Jeannette was inspired to create this ring by a red schoolhouse in rural Ontario. The school house was built in 1876 and captured her heart as a child.
Follow along and learn Jeannette’s process step by step for making this beautiful piece as well as more about Jeannette Froese LeBlanc and the history around this cherished school house here.
Our ninth artist for the Artist Project Series with Creative Fire using EZ960® Sterling Silver Metal Clay is Julia Rai, an award winning artist, teacher and writer. She is well known in the international metal clay community.
Julia explains, “Penannular style brooches have been used to fasten clothing since the late Iron Age. This style of brooch has a loop of metal with terminals or flattened ends and a moveable pin. The pin is pushed through the fabric and the end of the ring goes under the sharp end of the pin. The ring is then turned locking the pin in place. There are a wide variety of designs for the terminals of historical penannular brooches and this is where the fun comes in on this modern take on an ancient design. I have used a natural theme for the hoop, texturing it to resemble bark. The terminals use pod, fungi and lichen forms and this is echoed on the curve of the pin.”
Follow along and learn Julia’s process step by step for making this beautiful piece as well as more about Julia Rai here.
Our seventh artist for the Artist Project Series with Creative Fire using EZ960® Sterling Silver Metal Clay is Kim Nogueira, an automaton maker and art jeweller from the Virgin Islands. Her jewelry is full of old fashioned cranks and levers, adding individuality to every piece. Follow along and learn her process step by step for making this beautiful, advanced piece, as well as more about Kim Nogueira here.
Our fifth artist for the Artist Project Series with Creative Fire using EZ960® Sterling Silver Metal Clay is Iwona Tamborska, a Polish artist and member of the Goldsmithing Artists Association. Her project is quite advanced, but all artists will still learn something new. Iwona’s process includes drawing out a detailed plan, applying Gilders Paste, setting CZs and creating hollow forms. Follow along and learn this process step by step, as well as more about Iwona Tamborska here.
1675F for 2 hours
1700F for 1 Hour
1725F for 15 minutes
However, we have added to this schedule:
1675F for 3 or 4 hours – recommended for bending post-firing.
We have found through experience, trial and error, and then testing with a pyrometer, that most kilns are firing properly and at the stated temperatures. There are some kilns, however, that can or do fire somewhat lower than what the digital display states. This can be due to several reasons (age and use of the kiln being one of them). Regardless, and because of lower firing temperatures, some artists have experienced, when bending post-firing, cracking and even breakage of their Sterling Silver pieces after firing at the recommended firing times and temperatures. By testing with a pyrometer, we have found that these problems are due to an under-firing kiln. That being the case, for those artists who wish to bend the metal post-firing, we recommend firing for 3 or 4 hours at the 1675F temperature. This longer firing time, as simple as it is, has proven to be an excellent insurance policy to ensure the clay is completely sintered, and then, can withstand the additional rigors of bending post-firing- this is especially true for underperforming kilns or for those that may have experienced cracking or breakage when bending.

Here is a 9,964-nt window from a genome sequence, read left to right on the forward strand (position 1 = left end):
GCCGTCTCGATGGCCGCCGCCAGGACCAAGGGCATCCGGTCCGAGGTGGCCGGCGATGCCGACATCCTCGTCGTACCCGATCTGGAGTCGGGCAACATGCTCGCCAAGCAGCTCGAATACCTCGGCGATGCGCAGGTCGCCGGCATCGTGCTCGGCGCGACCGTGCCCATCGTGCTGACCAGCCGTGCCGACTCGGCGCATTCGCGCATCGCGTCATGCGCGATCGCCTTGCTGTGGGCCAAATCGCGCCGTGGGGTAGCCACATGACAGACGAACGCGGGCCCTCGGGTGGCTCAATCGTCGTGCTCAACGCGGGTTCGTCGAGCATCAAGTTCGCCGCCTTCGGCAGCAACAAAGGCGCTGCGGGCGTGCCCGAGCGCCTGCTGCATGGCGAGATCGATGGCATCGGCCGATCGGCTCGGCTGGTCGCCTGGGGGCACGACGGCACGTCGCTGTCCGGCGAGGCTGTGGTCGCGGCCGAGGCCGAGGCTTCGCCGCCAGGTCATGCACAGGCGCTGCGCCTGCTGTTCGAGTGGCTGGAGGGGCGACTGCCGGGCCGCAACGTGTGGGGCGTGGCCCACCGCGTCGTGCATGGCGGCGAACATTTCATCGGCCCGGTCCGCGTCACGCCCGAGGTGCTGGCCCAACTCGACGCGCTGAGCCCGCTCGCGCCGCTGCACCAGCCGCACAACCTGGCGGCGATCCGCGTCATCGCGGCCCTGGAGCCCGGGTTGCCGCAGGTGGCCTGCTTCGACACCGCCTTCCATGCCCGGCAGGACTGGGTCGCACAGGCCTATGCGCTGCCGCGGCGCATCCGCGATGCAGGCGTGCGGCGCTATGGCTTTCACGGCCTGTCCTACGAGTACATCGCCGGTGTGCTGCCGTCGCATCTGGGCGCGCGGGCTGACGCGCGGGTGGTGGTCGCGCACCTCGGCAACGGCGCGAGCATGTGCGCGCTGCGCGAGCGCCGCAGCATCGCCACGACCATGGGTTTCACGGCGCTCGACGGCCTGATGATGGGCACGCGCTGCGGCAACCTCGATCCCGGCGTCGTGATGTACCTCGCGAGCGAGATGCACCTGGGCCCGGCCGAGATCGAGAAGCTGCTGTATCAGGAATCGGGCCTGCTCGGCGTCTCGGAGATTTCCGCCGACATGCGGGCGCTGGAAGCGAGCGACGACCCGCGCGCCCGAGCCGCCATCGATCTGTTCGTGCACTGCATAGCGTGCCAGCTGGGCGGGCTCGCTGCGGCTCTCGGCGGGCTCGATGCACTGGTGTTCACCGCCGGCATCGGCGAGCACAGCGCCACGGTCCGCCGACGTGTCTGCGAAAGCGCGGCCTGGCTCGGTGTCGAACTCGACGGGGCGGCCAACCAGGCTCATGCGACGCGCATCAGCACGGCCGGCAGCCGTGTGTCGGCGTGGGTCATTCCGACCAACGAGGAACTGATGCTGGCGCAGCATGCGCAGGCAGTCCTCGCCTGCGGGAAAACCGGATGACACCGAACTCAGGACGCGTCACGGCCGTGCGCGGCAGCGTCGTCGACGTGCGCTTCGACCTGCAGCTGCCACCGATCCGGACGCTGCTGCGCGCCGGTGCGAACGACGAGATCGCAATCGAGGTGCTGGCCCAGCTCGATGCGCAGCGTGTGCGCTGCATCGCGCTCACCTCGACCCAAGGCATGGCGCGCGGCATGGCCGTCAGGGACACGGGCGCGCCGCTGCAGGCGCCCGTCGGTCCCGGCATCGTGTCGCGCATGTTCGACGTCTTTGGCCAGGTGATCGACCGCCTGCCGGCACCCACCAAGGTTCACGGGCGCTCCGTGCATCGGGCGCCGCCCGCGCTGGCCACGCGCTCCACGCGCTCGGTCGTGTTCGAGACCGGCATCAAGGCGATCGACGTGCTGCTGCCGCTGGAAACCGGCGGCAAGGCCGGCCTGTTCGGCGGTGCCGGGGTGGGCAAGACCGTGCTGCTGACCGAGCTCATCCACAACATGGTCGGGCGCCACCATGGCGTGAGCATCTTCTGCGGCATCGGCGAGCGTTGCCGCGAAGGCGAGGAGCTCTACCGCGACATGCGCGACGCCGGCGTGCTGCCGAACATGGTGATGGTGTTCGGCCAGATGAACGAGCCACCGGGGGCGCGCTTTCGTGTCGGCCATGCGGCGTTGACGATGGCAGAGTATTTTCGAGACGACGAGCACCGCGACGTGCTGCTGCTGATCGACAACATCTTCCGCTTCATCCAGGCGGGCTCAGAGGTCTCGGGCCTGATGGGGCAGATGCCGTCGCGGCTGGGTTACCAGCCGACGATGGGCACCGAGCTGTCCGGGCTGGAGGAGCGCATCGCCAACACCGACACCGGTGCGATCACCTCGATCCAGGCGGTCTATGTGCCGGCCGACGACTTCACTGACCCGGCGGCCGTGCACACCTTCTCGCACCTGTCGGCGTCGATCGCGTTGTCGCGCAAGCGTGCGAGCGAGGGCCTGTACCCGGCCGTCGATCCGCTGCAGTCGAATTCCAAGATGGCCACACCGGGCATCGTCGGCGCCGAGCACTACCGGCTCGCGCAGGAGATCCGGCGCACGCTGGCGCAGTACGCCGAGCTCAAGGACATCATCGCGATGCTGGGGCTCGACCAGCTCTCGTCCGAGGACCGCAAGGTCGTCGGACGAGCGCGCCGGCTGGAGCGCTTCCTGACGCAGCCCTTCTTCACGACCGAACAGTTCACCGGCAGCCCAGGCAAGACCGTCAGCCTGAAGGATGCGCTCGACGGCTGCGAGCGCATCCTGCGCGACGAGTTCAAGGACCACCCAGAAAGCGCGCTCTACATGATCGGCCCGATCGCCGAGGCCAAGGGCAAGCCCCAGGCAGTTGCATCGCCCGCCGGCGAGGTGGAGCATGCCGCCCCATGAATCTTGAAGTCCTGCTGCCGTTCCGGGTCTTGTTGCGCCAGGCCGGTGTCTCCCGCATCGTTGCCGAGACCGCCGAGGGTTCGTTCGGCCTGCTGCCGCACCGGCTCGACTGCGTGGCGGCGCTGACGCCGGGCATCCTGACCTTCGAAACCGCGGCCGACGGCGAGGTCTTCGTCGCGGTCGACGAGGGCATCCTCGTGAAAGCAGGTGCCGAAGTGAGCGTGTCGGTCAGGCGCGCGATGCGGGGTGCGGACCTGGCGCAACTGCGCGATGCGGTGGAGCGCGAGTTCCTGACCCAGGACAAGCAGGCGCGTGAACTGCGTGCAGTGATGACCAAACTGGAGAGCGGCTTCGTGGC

Having said that, the next question was, logically, “what about co-firing cubic zirconia and lab created gemstones at this temperature (1675F) for the longer hold time of 4 hours?” Can they take the heat for an additional 2 hours? Well, we tested every color and type of cz and lab created gemstone in our inventory, and the answer is…. if the gemstone can tolerate 2 hours at 1675F (open shelf, no carbon), it can tolerate 4 hours at 1675F (open shelf, no carbon). One exception being the golden topaz – it turned slightly darker, but it did not burn, nor did it change in the quality of the hue.
We have updated our Gemstone Firing Guide to reflect this new data. Also see below photos of the gemstones, before and after their 1675F firing on an open shelf for 4 hours.
All of this is good news for those who wish to co-fire gemstones with EZ960 using the technique that Lis-el Crowley pioneered and uses to her advantage – forming and firing the clay flat, and then bending the metal around a mandrel post-firing to create adjustable rings and cuff bracelets.